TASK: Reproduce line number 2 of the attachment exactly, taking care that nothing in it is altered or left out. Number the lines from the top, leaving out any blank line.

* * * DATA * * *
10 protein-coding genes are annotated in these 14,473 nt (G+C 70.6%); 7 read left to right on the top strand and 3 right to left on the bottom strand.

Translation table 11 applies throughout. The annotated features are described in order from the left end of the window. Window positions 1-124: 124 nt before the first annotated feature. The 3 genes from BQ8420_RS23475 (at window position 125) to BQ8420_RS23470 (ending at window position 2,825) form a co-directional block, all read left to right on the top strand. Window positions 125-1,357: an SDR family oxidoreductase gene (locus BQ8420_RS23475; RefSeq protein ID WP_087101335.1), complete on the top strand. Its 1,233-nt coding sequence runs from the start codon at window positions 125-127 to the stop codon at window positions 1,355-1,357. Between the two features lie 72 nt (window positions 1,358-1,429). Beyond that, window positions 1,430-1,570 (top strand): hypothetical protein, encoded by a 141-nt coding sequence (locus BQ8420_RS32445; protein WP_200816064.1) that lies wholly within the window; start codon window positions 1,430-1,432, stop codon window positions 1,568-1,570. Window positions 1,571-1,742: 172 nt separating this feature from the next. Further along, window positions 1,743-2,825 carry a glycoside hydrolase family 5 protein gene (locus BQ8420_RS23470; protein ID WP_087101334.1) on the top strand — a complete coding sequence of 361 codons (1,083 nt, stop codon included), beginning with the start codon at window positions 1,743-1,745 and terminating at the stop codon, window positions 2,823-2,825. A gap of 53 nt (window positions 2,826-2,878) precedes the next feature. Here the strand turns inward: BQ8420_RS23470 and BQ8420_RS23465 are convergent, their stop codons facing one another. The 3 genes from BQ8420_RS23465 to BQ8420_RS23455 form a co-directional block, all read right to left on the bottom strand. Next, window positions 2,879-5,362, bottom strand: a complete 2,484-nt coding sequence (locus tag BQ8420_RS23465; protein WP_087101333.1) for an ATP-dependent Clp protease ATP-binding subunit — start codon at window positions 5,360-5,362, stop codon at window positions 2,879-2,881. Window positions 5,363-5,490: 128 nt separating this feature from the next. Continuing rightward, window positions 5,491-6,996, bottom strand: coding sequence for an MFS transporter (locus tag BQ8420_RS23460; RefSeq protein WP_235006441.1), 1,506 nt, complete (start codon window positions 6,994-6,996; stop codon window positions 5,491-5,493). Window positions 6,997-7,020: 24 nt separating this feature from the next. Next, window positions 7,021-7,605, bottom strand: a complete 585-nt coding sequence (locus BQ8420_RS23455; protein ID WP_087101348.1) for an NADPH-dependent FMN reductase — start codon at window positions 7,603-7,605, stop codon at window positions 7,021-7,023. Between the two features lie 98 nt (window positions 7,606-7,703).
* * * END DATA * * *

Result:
Translation table 11 applies throughout. The annotated features are described in order from the left end of the window. Window positions 1-124: 124 nt before the first annotated feature. The 3 genes from BQ8420_RS23475 (at window position 125) to BQ8420_RS23470 (ending at window position 2,825) form a co-directional block, all read left to right on the top strand. Window positions 125-1,357: an SDR family oxidoreductase gene (locus BQ8420_RS23475; RefSeq protein ID WP_087101335.1), complete on the top strand. Its 1,233-nt coding sequence runs from the start codon at window positions 125-127 to the stop codon at window positions 1,355-1,357. Between the two features lie 72 nt (window positions 1,358-1,429). Beyond that, window positions 1,430-1,570 (top strand): hypothetical protein, encoded by a 141-nt coding sequence (locus BQ8420_RS32445; protein WP_200816064.1) that lies wholly within the window; start codon window positions 1,430-1,432, stop codon window positions 1,568-1,570. Window positions 1,571-1,742: 172 nt separating this feature from the next. Further along, window positions 1,743-2,825 carry a glycoside hydrolase family 5 protein gene (locus BQ8420_RS23470; protein ID WP_087101334.1) on the top strand — a complete coding sequence of 361 codons (1,083 nt, stop codon included), beginning with the start codon at window positions 1,743-1,745 and terminating at the stop codon, window positions 2,823-2,825. A gap of 53 nt (window positions 2,826-2,878) precedes the next feature. Here the strand turns inward: BQ8420_RS23470 and BQ8420_RS23465 are convergent, their stop codons facing one another. The 3 genes from BQ8420_RS23465 to BQ8420_RS23455 form a co-directional block, all read right to left on the bottom strand. Next, window positions 2,879-5,362, bottom strand: a complete 2,484-nt coding sequence (locus tag BQ8420_RS23465; protein WP_087101333.1) for an ATP-dependent Clp protease ATP-binding subunit — start codon at window positions 5,360-5,362, stop codon at window positions 2,879-2,881. Window positions 5,363-5,490: 128 nt separating this feature from the next. Continuing rightward, window positions 5,491-6,996, bottom strand: coding sequence for an MFS transporter (locus tag BQ8420_RS23460; RefSeq protein WP_235006441.1), 1,506 nt, complete (start codon window positions 6,994-6,996; stop codon window positions 5,491-5,493). Window positions 6,997-7,020: 24 nt separating this feature from the next. Next, window positions 7,021-7,605, bottom strand: a complete 585-nt coding sequence (locus BQ8420_RS23455; protein ID WP_087101348.1) for an NADPH-dependent FMN reductase — start codon at window positions 7,603-7,605, stop codon at window positions 7,021-7,023. Between the two features lie 98 nt (window positions 7,606-7,703).